The Joyce Road treatment plant was the first public water supply plant in New Zealand to use microfiltration technology.
At the heart of the microfiltration system are millions of tiny straws all less than 1 millimetre across. These are held in bundles of 20,000 in long tubes. The tubes are held in units of 90 called "skids". There are 10 such skids at the Joyce Road plant.
Raw water enters the tubes and passes from the outside to the inside of the straws through tiny holes in the fabric. These holes are so small that Cryptosporidium oocysts, which are only 5/1000th of a millimetre across, get trapped on the outside of the straws with other particles in the water. The clean water passes out through the core of the straws, out of the tubes, and on to the next stage in the treatment process.
Every so often the inflow of water is switched off and high pressure air is pumped into the straws. The air goes in the opposite direction to the water, from the inside of the straw to the outside. This dislodges the particles which were trapped on the outside wall of the straw.
The whole filter is then flushed out with water which carries the particles away to a sludge lagoon. There the sludge settles out and the thickened sludge is spread on adjacent farmland owned by the Council.
The use of microfiltration means that the amount of chemicals needed to treat the water can be minimised. A small amount of chemicals are used when there are heavy rains in the catchment which make the water highly discoloured. Chlorine is added after the microfiltration units to maintain the quality of the water while it is piped to the homes and businesses around Tauranga.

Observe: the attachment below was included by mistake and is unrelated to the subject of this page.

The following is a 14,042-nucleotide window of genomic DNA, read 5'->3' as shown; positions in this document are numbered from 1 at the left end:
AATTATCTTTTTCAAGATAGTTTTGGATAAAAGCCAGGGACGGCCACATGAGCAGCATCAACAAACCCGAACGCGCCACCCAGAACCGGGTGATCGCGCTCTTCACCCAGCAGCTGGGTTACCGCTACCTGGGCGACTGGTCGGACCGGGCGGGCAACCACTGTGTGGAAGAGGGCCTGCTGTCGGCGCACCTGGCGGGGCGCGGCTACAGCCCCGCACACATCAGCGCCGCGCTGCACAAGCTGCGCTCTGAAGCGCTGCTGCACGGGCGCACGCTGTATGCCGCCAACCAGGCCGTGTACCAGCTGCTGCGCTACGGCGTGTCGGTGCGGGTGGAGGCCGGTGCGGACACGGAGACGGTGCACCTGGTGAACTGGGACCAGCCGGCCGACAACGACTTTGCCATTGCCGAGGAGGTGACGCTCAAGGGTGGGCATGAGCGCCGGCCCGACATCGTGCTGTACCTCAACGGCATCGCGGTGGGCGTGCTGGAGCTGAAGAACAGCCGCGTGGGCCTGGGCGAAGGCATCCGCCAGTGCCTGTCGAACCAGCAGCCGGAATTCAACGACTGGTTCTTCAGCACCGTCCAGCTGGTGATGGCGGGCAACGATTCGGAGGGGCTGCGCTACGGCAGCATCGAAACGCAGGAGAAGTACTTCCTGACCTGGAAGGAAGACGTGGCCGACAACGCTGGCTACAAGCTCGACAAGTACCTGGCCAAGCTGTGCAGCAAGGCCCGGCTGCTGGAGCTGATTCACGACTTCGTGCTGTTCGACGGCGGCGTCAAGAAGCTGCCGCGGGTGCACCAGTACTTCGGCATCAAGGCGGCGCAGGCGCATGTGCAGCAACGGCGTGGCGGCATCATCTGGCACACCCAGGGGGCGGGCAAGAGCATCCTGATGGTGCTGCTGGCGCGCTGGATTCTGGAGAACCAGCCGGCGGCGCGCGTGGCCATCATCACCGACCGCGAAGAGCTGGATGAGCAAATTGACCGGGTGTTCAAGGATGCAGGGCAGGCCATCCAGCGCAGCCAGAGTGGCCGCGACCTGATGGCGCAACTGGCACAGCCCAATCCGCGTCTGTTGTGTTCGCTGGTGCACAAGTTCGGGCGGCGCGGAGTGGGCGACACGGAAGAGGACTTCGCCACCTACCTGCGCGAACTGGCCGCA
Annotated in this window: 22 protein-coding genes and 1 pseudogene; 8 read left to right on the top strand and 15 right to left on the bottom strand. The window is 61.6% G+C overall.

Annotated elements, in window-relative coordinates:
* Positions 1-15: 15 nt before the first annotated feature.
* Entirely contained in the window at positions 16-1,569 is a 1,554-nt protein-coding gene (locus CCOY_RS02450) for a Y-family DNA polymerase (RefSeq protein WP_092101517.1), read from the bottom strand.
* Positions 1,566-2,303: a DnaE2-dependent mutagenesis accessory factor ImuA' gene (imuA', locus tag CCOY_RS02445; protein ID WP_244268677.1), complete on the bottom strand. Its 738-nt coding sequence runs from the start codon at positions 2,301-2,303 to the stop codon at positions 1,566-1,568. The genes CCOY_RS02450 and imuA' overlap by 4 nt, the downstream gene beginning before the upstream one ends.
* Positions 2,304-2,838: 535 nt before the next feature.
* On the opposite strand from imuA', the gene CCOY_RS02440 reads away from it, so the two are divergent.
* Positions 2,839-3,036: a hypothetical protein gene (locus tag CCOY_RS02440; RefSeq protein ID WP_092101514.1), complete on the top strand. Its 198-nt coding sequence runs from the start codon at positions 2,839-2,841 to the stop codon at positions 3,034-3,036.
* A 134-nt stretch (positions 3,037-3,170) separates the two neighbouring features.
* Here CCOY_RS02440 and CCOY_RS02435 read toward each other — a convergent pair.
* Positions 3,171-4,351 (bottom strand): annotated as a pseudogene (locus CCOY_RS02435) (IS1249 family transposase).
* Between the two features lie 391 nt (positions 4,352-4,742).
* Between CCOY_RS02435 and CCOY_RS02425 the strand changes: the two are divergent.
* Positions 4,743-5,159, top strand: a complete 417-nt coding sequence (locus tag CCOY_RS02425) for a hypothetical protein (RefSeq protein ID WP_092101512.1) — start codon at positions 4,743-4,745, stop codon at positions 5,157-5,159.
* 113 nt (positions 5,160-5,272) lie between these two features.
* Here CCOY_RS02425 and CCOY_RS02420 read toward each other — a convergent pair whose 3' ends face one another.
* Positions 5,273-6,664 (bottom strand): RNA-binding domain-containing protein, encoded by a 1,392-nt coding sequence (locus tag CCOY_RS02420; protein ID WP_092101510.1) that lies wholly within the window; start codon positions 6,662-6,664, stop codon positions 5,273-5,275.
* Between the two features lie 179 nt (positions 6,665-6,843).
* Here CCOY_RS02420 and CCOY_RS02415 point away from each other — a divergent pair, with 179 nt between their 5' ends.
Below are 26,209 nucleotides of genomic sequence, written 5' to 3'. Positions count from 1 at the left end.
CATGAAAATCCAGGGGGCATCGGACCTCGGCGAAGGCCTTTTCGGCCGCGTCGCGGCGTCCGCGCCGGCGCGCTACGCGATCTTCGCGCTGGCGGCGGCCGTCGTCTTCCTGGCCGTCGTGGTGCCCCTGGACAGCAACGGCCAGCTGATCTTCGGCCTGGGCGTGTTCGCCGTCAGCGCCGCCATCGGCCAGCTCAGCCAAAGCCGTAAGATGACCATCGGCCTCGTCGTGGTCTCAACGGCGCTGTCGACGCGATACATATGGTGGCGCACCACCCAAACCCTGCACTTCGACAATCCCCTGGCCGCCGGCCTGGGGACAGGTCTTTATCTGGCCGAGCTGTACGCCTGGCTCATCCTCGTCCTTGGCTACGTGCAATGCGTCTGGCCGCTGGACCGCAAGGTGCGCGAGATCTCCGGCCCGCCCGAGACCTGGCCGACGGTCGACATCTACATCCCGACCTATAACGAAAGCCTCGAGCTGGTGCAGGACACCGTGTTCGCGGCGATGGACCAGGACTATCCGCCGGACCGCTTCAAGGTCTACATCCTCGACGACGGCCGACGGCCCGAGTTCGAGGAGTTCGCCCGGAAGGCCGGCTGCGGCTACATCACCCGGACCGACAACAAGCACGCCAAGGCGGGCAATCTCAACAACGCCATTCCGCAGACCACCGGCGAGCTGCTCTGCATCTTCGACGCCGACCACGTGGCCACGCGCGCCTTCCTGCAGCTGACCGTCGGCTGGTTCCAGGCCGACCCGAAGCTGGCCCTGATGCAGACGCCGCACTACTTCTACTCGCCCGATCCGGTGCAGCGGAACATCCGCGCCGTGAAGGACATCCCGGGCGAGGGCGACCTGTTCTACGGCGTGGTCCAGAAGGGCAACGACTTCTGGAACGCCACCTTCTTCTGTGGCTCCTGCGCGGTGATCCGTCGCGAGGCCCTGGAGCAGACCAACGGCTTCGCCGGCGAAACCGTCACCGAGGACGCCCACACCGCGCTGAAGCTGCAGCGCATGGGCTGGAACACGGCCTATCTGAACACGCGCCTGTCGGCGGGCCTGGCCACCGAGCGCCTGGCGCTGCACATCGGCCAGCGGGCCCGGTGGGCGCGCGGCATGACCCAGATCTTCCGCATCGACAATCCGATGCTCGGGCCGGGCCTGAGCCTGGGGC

At Oropi treatment plant there are 108 tubes in each skid and there are 9 Skids. Microfiltration is the same treatment as Joyce Road, only Oropi does not have a lagoon system for wastewater. Oropi has a backwash clarifier and is operated as a continuous batch unit. This continuous process includes:
- continuous feed from backwash tank and from pretreatement desludging systems (i.e flashmixer and clarifier) entering a sludge recovery plant
- water is treated, recycled back to the plant and the sludge is pumped through a centrifuge and into a sludge bin and taken away for land fill
Joyce Road treatment plant
Oropi Road treatment plant
Last Reviewed: 21/03/2017